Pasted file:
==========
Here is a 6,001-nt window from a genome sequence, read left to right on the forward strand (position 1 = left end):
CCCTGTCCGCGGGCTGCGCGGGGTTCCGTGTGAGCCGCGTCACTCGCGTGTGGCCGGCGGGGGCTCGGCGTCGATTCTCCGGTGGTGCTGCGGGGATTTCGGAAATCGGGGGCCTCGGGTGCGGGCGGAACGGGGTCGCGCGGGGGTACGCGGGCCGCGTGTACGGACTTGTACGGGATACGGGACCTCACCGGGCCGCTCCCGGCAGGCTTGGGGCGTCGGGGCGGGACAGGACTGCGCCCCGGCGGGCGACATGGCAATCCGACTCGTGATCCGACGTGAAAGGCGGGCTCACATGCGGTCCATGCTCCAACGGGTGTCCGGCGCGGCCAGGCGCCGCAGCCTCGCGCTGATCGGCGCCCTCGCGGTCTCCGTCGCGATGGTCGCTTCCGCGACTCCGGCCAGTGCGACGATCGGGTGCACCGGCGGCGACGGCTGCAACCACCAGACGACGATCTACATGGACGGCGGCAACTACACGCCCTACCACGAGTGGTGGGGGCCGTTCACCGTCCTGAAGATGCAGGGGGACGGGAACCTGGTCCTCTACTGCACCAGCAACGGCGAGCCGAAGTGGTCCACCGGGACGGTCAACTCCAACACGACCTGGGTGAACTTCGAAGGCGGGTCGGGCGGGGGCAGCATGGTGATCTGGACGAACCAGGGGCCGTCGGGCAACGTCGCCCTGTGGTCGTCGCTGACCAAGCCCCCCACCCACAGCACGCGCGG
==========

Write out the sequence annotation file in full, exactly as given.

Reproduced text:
Here is a 6,001-nt window from a genome sequence, read left to right on the forward strand (position 1 = left end):
CCCTGTCCGCGGGCTGCGCGGGGTTCCGTGTGAGCCGCGTCACTCGCGTGTGGCCGGCGGGGGCTCGGCGTCGATTCTCCGGTGGTGCTGCGGGGATTTCGGAAATCGGGGGCCTCGGGTGCGGGCGGAACGGGGTCGCGCGGGGGTACGCGGGCCGCGTGTACGGACTTGTACGGGATACGGGACCTCACCGGGCCGCTCCCGGCAGGCTTGGGGCGTCGGGGCGGGACAGGACTGCGCCCCGGCGGGCGACATGGCAATCCGACTCGTGATCCGACGTGAAAGGCGGGCTCACATGCGGTCCATGCTCCAACGGGTGTCCGGCGCGGCCAGGCGCCGCAGCCTCGCGCTGATCGGCGCCCTCGCGGTCTCCGTCGCGATGGTCGCTTCCGCGACTCCGGCCAGTGCGACGATCGGGTGCACCGGCGGCGACGGCTGCAACCACCAGACGACGATCTACATGGACGGCGGCAACTACACGCCCTACCACGAGTGGTGGGGGCCGTTCACCGTCCTGAAGATGCAGGGGGACGGGAACCTGGTCCTCTACTGCACCAGCAACGGCGAGCCGAAGTGGTCCACCGGGACGGTCAACTCCAACACGACCTGGGTGAACTTCGAAGGCGGGTCGGGCGGGGGCAGCATGGTGATCTGGACGAACCAGGGGCCGTCGGGCAACGTCGCCCTGTGGTCGTCGCTGACCAAGCCCCCCACCCACAGCACGCGCGG